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9.1.4 Depurando falhas de compilação

When defining a new package (veja Definindo pacotes), you will probably find yourself spending some time debugging and tweaking the build until it succeeds. To do that, you need to operate the build commands yourself in an environment as close as possible to the one the build daemon uses.

To that end, the first thing to do is to use the --keep-failed or -K option of guix build, which will keep the failed build tree in /tmp or whatever directory you specified as TMPDIR (veja --keep-failed).

From there on, you can cd to the failed build tree and source the environment-variables file, which contains all the environment variable definitions that were in place when the build failed. So let’s say you’re debugging a build failure in package foo; a typical session would look like this:

$ guix build foo -K
… build fails
$ cd /tmp/guix-build-foo.drv-0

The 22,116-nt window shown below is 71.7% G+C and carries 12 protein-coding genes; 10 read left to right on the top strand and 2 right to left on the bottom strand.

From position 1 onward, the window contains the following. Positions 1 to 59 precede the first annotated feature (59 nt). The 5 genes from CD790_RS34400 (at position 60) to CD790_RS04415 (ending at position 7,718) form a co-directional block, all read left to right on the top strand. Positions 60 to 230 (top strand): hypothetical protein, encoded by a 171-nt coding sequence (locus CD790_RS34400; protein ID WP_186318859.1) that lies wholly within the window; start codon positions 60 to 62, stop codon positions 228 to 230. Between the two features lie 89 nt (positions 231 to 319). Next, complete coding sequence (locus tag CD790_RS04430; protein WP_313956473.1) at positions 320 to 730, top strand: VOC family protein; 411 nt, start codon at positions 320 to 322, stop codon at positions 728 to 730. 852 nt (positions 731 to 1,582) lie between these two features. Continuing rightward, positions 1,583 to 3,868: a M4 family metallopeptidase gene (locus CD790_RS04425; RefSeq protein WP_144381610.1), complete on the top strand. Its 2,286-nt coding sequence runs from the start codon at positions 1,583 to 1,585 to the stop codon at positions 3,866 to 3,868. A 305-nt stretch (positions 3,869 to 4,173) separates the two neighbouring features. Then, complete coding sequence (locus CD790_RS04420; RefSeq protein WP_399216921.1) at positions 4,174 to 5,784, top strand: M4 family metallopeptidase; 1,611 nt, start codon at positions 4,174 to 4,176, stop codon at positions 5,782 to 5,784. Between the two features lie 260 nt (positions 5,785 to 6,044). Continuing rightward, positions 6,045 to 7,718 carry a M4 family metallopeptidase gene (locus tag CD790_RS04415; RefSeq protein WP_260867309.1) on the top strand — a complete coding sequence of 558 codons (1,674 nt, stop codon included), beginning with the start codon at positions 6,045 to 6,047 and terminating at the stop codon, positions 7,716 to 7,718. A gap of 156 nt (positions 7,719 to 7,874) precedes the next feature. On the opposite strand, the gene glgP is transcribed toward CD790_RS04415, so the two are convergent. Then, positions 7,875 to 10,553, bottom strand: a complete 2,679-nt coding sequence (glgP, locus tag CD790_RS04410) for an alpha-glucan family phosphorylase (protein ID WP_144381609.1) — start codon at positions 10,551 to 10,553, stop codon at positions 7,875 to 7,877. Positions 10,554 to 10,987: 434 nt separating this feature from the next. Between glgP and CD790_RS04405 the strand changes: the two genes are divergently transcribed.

$ source ./environment-variables
$ cd foo-1.2

Now, you can invoke commands as if you were the daemon (almost) and troubleshoot your build process.

Sometimes it happens that, for example, a package’s tests pass when you run them manually but they fail when the daemon runs them. This can happen because the daemon runs builds in containers where, unlike in our environment above, network access is missing, /bin/sh does not exist, etc. (veja Configuração do ambiente de compilação).

In such cases, you may need to inspect the build process from within a container similar to the one the build daemon creates:

$ guix build -K foo
$ cd /tmp/guix-build-foo.drv-0
$ guix shell --no-grafts -C -D foo strace gdb
[env]# source ./environment-variables
[env]# cd foo-1.2

Here, guix shell -C creates a container and spawns a new shell in it (veja Invoking guix shell). The strace gdb part adds the strace and gdb commands to the container, which you may find handy while debugging. The --no-grafts option makes sure we get the exact same environment, with ungrafted packages (veja Atualizações de segurança, for more info on grafts).

To get closer to a container like that used by the build daemon, we can remove /bin/sh:

[env]# rm /bin/sh

(Don’t worry, this is harmless: this is all happening in the throw-away container created by guix shell.)

The strace command is probably not in the search path, but we can run:

[env]# $GUIX_ENVIRONMENT/bin/strace -f -o log make check

In this way, not only you will have reproduced the environment variables the daemon uses, you will also be running the build process in a container similar to the one the daemon uses.

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